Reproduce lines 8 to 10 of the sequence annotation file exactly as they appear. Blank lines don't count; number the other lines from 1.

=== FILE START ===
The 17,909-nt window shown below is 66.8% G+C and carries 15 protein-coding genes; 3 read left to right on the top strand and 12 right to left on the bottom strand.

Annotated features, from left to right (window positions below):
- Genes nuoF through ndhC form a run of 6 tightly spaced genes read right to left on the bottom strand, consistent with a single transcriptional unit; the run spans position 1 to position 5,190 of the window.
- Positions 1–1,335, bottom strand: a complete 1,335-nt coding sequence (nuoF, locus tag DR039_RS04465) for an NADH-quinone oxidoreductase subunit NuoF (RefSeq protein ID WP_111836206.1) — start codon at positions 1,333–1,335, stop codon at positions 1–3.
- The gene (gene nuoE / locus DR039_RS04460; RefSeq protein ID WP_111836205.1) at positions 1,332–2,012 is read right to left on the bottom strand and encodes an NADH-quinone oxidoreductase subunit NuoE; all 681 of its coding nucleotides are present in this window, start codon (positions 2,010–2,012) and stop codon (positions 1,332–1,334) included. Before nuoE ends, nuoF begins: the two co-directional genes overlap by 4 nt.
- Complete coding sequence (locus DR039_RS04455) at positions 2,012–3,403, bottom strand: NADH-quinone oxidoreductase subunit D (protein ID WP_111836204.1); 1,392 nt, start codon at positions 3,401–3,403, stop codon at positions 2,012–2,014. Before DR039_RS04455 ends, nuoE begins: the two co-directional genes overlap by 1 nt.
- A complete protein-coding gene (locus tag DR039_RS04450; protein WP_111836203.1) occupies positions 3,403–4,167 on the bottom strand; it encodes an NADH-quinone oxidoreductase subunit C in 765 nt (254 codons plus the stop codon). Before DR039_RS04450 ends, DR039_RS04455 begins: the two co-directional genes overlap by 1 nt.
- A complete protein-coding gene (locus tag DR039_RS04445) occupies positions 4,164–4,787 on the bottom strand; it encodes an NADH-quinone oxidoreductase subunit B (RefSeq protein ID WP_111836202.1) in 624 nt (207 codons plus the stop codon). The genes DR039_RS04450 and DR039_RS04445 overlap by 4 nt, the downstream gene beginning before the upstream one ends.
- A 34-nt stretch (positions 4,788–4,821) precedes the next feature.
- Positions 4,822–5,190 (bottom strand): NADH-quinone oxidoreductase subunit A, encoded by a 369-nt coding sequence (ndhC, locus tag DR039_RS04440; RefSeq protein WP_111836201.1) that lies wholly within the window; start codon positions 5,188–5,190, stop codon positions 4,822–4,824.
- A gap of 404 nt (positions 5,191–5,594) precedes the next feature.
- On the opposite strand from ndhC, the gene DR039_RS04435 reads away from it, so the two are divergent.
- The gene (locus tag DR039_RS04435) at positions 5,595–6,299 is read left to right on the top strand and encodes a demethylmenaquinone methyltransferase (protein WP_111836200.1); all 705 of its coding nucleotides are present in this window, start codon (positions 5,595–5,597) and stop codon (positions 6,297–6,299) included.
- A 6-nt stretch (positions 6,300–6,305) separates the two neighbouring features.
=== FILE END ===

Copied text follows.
- A complete protein-coding gene (locus tag DR039_RS04445) occupies positions 4,164–4,787 on the bottom strand; it encodes an NADH-quinone oxidoreductase subunit B (RefSeq protein ID WP_111836202.1) in 624 nt (207 codons plus the stop codon). The genes DR039_RS04450 and DR039_RS04445 overlap by 4 nt, the downstream gene beginning before the upstream one ends.
- A 34-nt stretch (positions 4,788–4,821) precedes the next feature.
- Positions 4,822–5,190 (bottom strand): NADH-quinone oxidoreductase subunit A, encoded by a 369-nt coding sequence (ndhC, locus tag DR039_RS04440; RefSeq protein WP_111836201.1) that lies wholly within the window; start codon positions 5,188–5,190, stop codon positions 4,822–4,824.